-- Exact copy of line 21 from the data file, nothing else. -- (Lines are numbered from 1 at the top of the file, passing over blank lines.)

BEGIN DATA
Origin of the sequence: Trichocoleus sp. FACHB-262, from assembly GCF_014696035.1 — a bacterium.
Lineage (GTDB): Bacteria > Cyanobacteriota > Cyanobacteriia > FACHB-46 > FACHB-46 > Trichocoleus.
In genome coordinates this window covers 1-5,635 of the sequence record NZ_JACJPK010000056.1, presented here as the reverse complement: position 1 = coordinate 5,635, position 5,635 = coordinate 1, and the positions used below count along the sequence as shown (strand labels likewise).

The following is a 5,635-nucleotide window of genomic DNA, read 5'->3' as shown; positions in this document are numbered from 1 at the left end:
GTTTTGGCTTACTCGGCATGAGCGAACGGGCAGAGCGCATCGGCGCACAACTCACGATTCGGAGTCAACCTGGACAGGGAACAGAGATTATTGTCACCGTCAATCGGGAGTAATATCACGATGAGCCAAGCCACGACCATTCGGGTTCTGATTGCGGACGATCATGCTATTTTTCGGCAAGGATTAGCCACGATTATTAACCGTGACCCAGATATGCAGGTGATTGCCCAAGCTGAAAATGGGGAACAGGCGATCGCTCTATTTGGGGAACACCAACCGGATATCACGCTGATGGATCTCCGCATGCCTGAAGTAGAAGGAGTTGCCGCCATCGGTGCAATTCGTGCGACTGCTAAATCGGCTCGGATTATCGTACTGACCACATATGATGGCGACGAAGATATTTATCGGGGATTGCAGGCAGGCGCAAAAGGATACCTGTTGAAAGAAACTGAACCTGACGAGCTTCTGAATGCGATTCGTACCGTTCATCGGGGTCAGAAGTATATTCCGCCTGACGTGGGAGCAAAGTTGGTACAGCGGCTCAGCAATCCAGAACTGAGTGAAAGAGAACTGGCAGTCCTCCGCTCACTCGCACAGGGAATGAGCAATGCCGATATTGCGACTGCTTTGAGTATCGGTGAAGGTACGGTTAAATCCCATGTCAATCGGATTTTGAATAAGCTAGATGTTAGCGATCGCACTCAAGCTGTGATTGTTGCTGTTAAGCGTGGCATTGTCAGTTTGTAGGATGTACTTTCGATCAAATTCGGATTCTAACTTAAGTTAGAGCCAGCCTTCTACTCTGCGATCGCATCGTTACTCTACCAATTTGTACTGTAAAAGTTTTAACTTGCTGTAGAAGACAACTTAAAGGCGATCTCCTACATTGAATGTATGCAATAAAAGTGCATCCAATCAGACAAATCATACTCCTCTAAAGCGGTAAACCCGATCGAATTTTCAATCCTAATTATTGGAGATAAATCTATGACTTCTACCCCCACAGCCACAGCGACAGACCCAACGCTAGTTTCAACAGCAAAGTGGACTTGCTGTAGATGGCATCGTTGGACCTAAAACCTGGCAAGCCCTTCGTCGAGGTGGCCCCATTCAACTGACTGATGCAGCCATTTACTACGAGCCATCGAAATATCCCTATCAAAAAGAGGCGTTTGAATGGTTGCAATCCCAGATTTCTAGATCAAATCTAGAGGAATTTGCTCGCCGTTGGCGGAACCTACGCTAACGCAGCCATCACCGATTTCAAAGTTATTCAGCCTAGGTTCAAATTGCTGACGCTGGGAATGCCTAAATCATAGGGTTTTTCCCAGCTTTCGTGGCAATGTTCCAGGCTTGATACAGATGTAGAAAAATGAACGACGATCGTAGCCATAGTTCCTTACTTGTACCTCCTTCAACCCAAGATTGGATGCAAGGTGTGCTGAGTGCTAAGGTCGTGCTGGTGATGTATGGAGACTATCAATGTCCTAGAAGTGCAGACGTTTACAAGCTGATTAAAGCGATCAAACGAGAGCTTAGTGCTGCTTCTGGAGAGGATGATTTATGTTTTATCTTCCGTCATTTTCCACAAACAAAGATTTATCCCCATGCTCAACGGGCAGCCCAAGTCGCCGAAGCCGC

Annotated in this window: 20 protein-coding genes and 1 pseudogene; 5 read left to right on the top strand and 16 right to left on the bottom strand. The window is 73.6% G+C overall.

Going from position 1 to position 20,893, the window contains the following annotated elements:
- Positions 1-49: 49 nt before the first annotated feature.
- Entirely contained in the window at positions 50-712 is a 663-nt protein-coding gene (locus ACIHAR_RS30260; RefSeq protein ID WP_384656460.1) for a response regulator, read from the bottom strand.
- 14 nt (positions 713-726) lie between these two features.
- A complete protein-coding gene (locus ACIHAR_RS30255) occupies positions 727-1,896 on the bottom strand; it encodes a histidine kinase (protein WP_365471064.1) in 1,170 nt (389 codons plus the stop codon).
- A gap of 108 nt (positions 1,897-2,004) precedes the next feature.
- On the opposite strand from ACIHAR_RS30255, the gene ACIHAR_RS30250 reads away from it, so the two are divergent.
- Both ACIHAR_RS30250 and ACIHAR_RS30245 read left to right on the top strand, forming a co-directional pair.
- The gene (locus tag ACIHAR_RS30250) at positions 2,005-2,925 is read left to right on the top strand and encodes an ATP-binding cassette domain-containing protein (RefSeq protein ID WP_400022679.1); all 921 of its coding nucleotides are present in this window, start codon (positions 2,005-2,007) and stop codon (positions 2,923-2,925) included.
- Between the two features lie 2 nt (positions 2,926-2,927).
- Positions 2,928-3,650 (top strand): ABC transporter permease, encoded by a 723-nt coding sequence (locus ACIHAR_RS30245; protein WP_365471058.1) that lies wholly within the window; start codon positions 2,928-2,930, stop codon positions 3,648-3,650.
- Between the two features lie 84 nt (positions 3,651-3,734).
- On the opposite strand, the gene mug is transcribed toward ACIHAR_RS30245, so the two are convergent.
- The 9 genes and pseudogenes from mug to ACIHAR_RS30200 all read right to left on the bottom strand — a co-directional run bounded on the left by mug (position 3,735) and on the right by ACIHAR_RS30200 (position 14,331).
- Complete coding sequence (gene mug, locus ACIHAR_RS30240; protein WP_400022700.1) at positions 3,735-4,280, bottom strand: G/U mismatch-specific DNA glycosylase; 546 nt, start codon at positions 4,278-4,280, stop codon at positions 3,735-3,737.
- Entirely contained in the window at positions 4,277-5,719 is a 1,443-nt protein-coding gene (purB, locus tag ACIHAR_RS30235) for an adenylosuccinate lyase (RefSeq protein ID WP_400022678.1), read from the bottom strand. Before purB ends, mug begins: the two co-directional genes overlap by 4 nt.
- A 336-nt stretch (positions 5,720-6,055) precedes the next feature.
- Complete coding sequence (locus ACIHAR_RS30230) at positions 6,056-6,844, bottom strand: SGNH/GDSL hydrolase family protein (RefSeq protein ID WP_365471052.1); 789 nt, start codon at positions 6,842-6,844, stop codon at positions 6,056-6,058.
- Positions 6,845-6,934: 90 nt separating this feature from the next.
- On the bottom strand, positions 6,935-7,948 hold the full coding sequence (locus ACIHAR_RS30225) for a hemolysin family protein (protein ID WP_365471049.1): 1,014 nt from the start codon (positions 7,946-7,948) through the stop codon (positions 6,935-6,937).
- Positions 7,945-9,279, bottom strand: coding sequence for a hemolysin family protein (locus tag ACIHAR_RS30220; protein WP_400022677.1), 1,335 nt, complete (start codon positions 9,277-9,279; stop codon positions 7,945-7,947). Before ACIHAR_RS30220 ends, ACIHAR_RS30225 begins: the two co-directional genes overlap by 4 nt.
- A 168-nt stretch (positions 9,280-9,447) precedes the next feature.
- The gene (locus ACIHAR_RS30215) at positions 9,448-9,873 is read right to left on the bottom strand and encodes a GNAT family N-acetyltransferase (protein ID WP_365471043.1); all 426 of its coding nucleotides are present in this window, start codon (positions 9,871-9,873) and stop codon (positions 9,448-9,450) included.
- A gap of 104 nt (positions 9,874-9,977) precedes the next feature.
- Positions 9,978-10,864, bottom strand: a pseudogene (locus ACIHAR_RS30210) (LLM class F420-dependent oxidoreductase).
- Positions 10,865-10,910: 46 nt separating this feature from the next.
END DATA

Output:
- Complete coding sequence (gene mug, locus ACIHAR_RS30240; protein WP_400022700.1) at positions 3,735-4,280, bottom strand: G/U mismatch-specific DNA glycosylase; 546 nt, start codon at positions 4,278-4,280, stop codon at positions 3,735-3,737.